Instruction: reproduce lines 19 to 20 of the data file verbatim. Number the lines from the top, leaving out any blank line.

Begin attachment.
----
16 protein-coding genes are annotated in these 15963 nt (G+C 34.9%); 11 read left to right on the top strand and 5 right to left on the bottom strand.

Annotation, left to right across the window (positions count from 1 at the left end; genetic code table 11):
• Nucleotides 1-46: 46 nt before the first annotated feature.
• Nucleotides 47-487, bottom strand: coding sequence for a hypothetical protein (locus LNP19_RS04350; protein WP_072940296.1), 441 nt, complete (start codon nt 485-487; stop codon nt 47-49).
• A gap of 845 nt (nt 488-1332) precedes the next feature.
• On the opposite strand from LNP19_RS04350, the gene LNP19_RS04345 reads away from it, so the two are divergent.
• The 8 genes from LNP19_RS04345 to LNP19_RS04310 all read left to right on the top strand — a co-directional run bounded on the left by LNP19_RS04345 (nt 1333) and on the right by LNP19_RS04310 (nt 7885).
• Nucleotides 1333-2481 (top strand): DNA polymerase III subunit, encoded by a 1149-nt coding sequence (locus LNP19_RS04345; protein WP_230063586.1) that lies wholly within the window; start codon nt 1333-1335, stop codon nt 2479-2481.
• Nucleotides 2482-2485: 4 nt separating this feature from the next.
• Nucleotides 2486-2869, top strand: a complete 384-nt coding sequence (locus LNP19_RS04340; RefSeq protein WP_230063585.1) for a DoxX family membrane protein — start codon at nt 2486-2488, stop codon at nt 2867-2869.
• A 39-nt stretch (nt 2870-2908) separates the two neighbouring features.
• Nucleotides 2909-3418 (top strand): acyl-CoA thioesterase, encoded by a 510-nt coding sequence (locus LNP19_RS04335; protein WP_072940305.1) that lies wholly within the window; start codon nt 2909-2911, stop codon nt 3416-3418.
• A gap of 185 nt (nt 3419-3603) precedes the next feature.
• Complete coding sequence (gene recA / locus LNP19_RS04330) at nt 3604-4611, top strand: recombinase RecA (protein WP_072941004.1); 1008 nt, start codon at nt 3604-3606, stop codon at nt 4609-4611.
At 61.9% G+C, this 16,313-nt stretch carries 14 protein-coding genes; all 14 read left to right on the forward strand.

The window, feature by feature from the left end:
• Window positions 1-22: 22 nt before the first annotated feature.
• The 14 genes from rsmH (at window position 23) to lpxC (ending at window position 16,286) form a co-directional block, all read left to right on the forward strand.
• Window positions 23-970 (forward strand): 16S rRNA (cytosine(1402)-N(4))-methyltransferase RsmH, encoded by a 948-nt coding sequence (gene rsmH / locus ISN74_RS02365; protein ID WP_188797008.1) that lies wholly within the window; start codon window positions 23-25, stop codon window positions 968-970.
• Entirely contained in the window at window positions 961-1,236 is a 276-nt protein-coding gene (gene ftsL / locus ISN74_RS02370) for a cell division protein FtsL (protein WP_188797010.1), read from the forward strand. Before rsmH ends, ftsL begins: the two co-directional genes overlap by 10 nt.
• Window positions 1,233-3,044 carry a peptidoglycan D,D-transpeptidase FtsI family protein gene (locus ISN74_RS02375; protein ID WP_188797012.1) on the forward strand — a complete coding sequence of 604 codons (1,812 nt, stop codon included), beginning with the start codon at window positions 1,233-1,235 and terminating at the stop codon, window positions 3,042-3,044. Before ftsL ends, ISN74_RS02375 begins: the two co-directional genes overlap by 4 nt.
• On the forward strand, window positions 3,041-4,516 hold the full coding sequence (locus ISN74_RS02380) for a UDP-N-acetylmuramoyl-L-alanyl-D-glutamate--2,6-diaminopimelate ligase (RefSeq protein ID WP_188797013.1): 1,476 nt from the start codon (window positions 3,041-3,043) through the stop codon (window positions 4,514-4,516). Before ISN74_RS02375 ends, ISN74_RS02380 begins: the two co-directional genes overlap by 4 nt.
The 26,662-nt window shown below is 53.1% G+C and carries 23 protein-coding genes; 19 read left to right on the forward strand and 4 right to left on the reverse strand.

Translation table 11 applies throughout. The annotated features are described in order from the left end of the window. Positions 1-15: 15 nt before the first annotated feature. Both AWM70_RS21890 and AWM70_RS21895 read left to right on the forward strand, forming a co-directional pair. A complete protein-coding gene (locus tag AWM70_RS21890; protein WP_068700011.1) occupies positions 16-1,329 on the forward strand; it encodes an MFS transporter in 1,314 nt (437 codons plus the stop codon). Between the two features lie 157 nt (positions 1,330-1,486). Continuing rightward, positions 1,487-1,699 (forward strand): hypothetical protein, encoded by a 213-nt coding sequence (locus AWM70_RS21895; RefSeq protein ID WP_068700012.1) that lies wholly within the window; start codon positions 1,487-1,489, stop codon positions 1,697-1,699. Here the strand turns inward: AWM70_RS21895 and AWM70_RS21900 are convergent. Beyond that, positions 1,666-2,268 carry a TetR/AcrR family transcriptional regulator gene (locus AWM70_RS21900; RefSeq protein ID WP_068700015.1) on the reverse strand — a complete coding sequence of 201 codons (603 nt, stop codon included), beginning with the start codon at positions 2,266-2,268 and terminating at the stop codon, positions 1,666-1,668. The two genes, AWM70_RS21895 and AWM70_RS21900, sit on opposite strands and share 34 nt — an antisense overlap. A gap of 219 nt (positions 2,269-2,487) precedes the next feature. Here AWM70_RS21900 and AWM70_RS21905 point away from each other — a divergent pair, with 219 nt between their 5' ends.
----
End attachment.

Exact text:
• Window positions 23-970 (forward strand): 16S rRNA (cytosine(1402)-N(4))-methyltransferase RsmH, encoded by a 948-nt coding sequence (gene rsmH / locus ISN74_RS02365; protein ID WP_188797008.1) that lies wholly within the window; start codon window positions 23-25, stop codon window positions 968-970.
• Entirely contained in the window at window positions 961-1,236 is a 276-nt protein-coding gene (gene ftsL / locus ISN74_RS02370) for a cell division protein FtsL (protein WP_188797010.1), read from the forward strand. Before rsmH ends, ftsL begins: the two co-directional genes overlap by 10 nt.